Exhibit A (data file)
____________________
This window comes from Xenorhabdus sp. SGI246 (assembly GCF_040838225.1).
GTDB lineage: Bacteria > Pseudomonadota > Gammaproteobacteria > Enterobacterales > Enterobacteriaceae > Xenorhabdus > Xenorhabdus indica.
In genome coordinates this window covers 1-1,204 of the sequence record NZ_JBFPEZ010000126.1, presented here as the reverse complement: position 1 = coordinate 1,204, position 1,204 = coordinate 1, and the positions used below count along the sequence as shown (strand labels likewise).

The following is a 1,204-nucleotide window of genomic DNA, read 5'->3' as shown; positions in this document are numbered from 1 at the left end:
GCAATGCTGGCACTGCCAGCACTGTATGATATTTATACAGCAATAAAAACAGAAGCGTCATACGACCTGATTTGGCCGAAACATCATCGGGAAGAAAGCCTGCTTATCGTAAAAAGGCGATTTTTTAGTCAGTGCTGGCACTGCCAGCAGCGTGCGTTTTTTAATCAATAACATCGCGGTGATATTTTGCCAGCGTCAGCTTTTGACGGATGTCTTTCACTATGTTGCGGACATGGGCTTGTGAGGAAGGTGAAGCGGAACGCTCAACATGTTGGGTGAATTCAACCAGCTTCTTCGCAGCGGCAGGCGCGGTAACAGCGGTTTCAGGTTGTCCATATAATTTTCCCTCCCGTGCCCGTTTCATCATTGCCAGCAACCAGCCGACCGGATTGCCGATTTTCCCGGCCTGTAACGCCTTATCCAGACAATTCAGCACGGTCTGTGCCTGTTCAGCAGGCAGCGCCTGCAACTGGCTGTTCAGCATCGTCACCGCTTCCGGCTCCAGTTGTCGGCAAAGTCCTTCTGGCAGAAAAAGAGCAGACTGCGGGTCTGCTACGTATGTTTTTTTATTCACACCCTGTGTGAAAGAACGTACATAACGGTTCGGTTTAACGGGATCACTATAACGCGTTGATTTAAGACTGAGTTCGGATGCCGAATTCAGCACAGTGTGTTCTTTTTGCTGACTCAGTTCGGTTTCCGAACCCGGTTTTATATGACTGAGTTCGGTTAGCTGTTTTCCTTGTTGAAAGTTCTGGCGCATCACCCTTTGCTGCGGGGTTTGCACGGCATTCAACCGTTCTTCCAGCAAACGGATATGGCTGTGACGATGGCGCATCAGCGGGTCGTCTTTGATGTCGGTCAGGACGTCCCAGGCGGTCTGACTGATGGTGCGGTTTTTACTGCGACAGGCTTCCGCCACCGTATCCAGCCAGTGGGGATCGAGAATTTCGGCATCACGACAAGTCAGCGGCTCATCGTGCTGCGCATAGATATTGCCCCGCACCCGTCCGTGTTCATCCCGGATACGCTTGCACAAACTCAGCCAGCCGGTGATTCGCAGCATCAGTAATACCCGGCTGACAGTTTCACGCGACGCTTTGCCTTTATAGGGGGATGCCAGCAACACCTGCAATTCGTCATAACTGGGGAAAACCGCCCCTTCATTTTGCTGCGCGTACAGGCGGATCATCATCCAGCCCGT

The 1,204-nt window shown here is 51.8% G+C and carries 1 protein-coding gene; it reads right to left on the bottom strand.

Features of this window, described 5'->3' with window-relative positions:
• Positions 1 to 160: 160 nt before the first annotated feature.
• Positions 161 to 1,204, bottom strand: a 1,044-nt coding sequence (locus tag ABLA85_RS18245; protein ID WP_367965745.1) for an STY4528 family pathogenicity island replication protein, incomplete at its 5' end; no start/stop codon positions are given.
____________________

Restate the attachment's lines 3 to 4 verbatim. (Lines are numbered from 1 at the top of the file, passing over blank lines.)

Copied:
In genome coordinates this window covers 1-1,204 of the sequence record NZ_JBFPEZ010000126.1, presented here as the reverse complement: position 1 = coordinate 1,204, position 1,204 = coordinate 1, and the positions used below count along the sequence as shown (strand labels likewise).

The following is a 1,204-nucleotide window of genomic DNA, read 5'->3' as shown; positions in this document are numbered from 1 at the left end: